Next I will be installing the combination LED Nav Lights/ Strobes/ Landing lights in the wingtips and fitting a clear plexiglass lens. The electronic parts of this lighting system are available from Creativair. Those are the electrical parts, but you will still need to manufacture the wingtip insert, and then form and fit a clear plexiglass cover for it.
This should be lots of fun and a real challenge. Before we start, let
me show you what we are trying to accomplish here:
Note: This is not a Bearhawk wingtip but it shows what I'm trying to accomplish. As you can see, there is an adjustable landing light (75 watt Halogen), surrounded by colored (Red or Green) LED nav lights on the back wall. A strobe light is installed on the side wall. The side wall has an unpainted aluminum piece installed for reflectivety. As you can see, the clear lens sits on a joggled flange which allows it to be perfectly flush with the outer skin of the wingtip.
Of course the above wingtip setup does not cover the required lighting for the aft end of the airplane. I have installed a white tail light with a strobe in the Rudder for that.
OK - here we go:
I purchased the clear lenses, made for the Vans RV-10 wingtip lights. I was hoping that they would be close enough that with a little heat and forming, they would fit. The lenses come from Van's Aircraft as one, canoe shaped piece, that you have to cut in two. Of course, these did not fit as well as I had hoped. They were quite a bit larger and a different shape than the Bearhawk wingtip, so we had to do some shaping.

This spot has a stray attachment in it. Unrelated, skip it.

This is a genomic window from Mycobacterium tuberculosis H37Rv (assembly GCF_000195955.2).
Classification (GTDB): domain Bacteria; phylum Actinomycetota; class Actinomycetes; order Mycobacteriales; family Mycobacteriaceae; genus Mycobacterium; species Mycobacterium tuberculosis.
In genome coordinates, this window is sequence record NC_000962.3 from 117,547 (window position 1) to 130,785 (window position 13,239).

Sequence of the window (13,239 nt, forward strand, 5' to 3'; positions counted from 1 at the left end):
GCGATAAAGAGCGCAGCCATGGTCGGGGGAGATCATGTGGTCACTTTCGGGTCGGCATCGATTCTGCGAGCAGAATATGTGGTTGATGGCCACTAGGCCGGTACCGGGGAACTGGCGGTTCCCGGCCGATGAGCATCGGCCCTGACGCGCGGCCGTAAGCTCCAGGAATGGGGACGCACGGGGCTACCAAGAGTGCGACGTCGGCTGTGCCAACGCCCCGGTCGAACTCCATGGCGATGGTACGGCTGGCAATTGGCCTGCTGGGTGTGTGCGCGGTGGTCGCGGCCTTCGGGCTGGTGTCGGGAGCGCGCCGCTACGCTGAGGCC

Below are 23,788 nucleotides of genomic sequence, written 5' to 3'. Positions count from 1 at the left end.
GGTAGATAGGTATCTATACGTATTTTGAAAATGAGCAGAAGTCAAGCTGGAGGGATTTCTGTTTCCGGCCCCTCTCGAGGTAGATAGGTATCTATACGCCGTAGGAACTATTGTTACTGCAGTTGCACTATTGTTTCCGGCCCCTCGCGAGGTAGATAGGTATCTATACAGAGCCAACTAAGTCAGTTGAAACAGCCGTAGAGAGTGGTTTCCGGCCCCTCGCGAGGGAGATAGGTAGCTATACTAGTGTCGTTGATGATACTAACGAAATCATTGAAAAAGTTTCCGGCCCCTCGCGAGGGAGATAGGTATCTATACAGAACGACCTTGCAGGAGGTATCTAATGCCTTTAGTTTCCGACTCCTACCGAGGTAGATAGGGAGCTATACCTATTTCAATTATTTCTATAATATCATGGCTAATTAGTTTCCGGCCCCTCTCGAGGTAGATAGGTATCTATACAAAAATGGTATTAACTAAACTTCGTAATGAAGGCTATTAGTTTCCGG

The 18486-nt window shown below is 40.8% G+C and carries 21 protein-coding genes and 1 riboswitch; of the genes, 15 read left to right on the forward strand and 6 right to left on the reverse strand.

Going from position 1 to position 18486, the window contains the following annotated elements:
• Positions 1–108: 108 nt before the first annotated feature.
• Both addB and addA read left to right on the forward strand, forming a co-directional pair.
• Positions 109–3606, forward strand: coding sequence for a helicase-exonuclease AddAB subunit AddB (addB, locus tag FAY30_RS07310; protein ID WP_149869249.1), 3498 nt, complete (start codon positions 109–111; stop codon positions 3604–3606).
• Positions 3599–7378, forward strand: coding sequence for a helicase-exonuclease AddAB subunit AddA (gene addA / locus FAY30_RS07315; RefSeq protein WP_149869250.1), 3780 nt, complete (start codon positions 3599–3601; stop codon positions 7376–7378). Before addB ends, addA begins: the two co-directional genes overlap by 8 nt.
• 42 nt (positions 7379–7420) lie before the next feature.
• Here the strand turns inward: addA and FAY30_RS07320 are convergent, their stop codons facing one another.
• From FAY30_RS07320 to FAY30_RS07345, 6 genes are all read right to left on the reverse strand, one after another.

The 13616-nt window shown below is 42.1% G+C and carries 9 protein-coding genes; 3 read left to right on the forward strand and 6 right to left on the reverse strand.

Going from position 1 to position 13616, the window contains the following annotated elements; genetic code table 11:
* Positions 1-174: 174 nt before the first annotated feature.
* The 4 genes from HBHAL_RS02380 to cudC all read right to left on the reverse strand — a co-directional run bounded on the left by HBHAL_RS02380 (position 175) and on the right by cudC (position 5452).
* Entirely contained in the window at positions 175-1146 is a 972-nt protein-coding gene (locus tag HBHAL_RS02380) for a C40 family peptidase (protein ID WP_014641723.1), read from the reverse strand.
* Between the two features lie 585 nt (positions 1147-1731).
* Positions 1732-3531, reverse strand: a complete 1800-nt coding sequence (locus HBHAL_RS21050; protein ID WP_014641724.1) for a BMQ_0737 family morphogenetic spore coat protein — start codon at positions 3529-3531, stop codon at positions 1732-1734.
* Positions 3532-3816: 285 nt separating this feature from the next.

Here was Mickey's idea for shaping the Van's RV10 lenses to the Bearhawk
wingtip (note: the heat gun is not being held as close to the plexiglass
as it looks in the picture):
We started by drilling a couple of holes about 1 inch in from the back corner on each side. Then a piece of safety wire was strung through the holes and a piece of 1/2" tubing to act as a handle (as shown above). The lens was placed in position on the wingtip and using the wires and handle, pressure was applied downward and rearward at about a 45 degree angle, while the heat gun was used to evenly heat the lens all over. This allowed the lens to form to the contour and shape of the wingtip to some extent. As you can see in the above picture we ended up over-heating the front edge of the lens, causing it to bubble and distort a bit. Fortunately, that portion of the lens will be cut away in the final trimming.
If I had it to do again, I would probably use Erbman's method of forming the wingtip lenses. To see that, you will need to get your hands on a copy of Russ Erb's Bearhawk Reference CD .
With the lenses formed to the wingtip, we can go ahead and figure out the cutout. The goal is to have the lens sit against a 5/8" flange that is joggled in just enough to allow the lens to be perfectly flush with the wingtip when it's installed. The following will describe how we made the joggled flange.
As previously mentioned, I will be using the LED Nav light setup available from Creativair. To determine the depth of the cutout needed, I first measured the height needed for the LED circuit board that comes with the LED nav light kit. I then added 5/8" for the joggled flange that the lens will be attached to.
Here is the cut line, rough drawn on the wingtip: